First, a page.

Mine died a sudden death. Car drove fine in the morning, no alarms or warnings. Went out at lunch, and it was dead as a doornail. Fortunately I was at home, so I opened the frunk using the wires under the little disk in the front bumper, exposed the battery and attached a battery charger. Within a second of attaching the charger, the contactor went "Clunk!", the lights came on, and the car was driveable, but now I had warnings about the battery. Drove over to the SC, and they graciously installed a new battery for me under warranty.
 
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KenC

Active Member
Sep 4, 2018
3,861
3,573
Maine
Not sure if this will help anyone; but if you're far away from a service center, and can't wait for a Mobile Ranger, I saw my local Sam's Club had a sale on 51R flooded batteries until Mid-June.
IMG_0623.jpeg
 
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cybergates

Member
Feb 14, 2017
553
240
So Cal
12/2018 tesla model 3 - dead as a doornail suddenly in the driveway. Called Tesla roadside assistance they came in 30 minutes w a new battery and car was up and running. Great service, but you'd think the MCU should be able to give a little warning notice ahead of time?! We have a 6/2019 tesla - was the battery issue better on that car?

Oddly enough I have a 11/2016 Model S and the battery has never been changed as far as I know?!
 

starmanj

Member
Nov 15, 2018
11
17
Islamorada, FL
Yeah, but you have a 2018 car. Model 3's consumed higher amounts of power while "asleep" in the early days, leading to additional charge cycles being put on the 12V batteries, leading to their early demise. That was resolved late 2019.
Apparently not fixed in late 2019. My 12v battery died summer 2020, was replaced at service center, and died again yesterday parked in the garage. From the huge spate of reported 12v battery problems, I would say this is a bad quality issue with M3's...maybe limited to 2019 M3's, don't know.
 

smartypnz

Active Member
Supporting Member
Jan 23, 2013
2,227
2,437
Monterey Peninsula
2017 Model 3 in shop last week to upgrade computer. In their normal checks they discovered a 'weak' 12v battery and replaced under warranty. Just completed an 11.000 plus mile trip, so glad it waited. But, rule of thumb in my previous ICE days was 4 years plus a winter - replace no matter what. Of course that was for cooler climes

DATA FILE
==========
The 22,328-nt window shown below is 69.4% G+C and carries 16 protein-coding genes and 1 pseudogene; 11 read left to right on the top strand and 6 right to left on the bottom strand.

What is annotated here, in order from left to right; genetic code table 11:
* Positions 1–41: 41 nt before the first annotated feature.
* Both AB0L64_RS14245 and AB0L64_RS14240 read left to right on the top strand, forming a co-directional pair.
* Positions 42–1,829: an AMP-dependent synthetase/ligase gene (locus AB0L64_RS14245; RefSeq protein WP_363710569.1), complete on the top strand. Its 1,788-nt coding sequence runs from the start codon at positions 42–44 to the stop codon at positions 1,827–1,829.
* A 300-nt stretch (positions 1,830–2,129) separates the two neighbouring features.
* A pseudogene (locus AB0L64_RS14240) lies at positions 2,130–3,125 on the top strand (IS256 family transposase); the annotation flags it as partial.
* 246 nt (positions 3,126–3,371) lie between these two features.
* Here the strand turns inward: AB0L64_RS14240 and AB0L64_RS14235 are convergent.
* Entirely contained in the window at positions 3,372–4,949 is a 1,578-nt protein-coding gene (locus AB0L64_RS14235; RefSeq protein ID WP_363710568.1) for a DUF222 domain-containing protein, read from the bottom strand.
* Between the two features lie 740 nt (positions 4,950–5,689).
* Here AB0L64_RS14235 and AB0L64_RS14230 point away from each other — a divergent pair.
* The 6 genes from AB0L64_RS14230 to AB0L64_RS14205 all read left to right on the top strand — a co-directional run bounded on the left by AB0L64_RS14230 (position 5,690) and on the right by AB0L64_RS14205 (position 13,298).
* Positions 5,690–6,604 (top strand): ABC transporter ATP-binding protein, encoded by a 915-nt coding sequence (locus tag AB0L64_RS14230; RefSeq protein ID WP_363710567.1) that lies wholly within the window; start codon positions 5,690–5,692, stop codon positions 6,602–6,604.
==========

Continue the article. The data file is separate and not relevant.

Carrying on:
Dolemite

is my name
Sep 19, 2019
1,372
1,733
Seattle, WA
There is a series of videos by frugalteslaguy on you tube. The one talks about various replacements.



1625415122657.png


1625415153131.png
 

Matsayz

Active Member
Jul 6, 2019
1,195
973
Las Vegas
You can get it for $84 dropped of by a Ranger and do it yourself if you want to save afew bucks….10 minute job.

Ski
Oh that's good to know. I'll watch the install so I can do it on the wife's Y in a year or two. I just hate all the damn clips, broken so many doing the air filter change
 

android04

Member
Apr 1, 2016
517
527
Southeast Nebraska
So is the saga continuing,
or have all the bad batteries died and been replaced by now,
or should I keep a little $21 rechargeable battery and some duct tape and alligator clip leads (to open frunk and get to the nearest SC) in the car?
Get an A23 battery (https://www.amazon.com/Energizer-Mercury-Alkaline-Batteries-Packaging/dp/B00004YK10/) and put it in a Ziploc bag. Then roll it up and tuck it behind the tow hook cover. That will allow you to open the frunk if the 12v battery dies (and you can test it out by unlocking your car). Then you can carry a portable jump starter in the frunk or ask somebody to give you a jump start.
 

Fernand

Active Member
Mar 22, 2019
1,622
1,794
Northern california
Much appreciate the counsel. But once jump-started, can the car run if the 12v battery is dead ?
If that is true, then all the electronics can run off the main battery pack, right?

If the 12v battery powers electronics, then wouldn't it be better to jerry-rig in a 7-9 AH $20 lead acid battery that could (?) provide enough amperage to start up the electronics and accept a charge from the mothercircuits ?

Or is it known that much amperage is required for the car to drive and start ok?

I'm confused. Is it that normally the 12v battery is powering a lot of stuff but in parallel with a converter off the main battery, making it necessary only before the system is fully started? In that case what's minimum capacity required to get the car booted up, and would a small 7-9 AH battery be enough to get going out on the road if the real 12v battery fails?

Where can I find out what exactly normally runs exclusively off the 12v battery? Is there a diagram anywhere?